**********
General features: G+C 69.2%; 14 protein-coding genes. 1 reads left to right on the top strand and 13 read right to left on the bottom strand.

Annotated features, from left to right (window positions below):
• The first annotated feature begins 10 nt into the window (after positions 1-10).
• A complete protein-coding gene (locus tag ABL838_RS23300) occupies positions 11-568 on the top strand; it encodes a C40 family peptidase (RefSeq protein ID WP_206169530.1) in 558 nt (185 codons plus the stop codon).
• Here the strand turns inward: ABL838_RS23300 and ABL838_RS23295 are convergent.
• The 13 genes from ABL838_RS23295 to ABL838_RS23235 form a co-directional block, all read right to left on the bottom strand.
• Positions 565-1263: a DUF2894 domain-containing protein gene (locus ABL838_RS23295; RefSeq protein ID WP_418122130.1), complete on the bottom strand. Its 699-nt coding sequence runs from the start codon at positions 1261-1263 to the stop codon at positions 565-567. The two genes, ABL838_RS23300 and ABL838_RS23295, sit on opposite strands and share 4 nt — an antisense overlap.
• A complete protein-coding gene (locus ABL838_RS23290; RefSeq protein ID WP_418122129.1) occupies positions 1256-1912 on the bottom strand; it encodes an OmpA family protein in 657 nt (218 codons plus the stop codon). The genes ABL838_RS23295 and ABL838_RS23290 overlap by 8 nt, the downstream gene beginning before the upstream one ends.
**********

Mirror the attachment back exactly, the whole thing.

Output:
General features: G+C 69.2%; 14 protein-coding genes. 1 reads left to right on the top strand and 13 read right to left on the bottom strand.

Annotated features, from left to right (window positions below):
• The first annotated feature begins 10 nt into the window (after positions 1-10).
• A complete protein-coding gene (locus tag ABL838_RS23300) occupies positions 11-568 on the top strand; it encodes a C40 family peptidase (RefSeq protein ID WP_206169530.1) in 558 nt (185 codons plus the stop codon).
• Here the strand turns inward: ABL838_RS23300 and ABL838_RS23295 are convergent.
• The 13 genes from ABL838_RS23295 to ABL838_RS23235 form a co-directional block, all read right to left on the bottom strand.
• Positions 565-1263: a DUF2894 domain-containing protein gene (locus ABL838_RS23295; RefSeq protein ID WP_418122130.1), complete on the bottom strand. Its 699-nt coding sequence runs from the start codon at positions 1261-1263 to the stop codon at positions 565-567. The two genes, ABL838_RS23300 and ABL838_RS23295, sit on opposite strands and share 4 nt — an antisense overlap.
• A complete protein-coding gene (locus ABL838_RS23290; RefSeq protein ID WP_418122129.1) occupies positions 1256-1912 on the bottom strand; it encodes an OmpA family protein in 657 nt (218 codons plus the stop codon). The genes ABL838_RS23295 and ABL838_RS23290 overlap by 8 nt, the downstream gene beginning before the upstream one ends.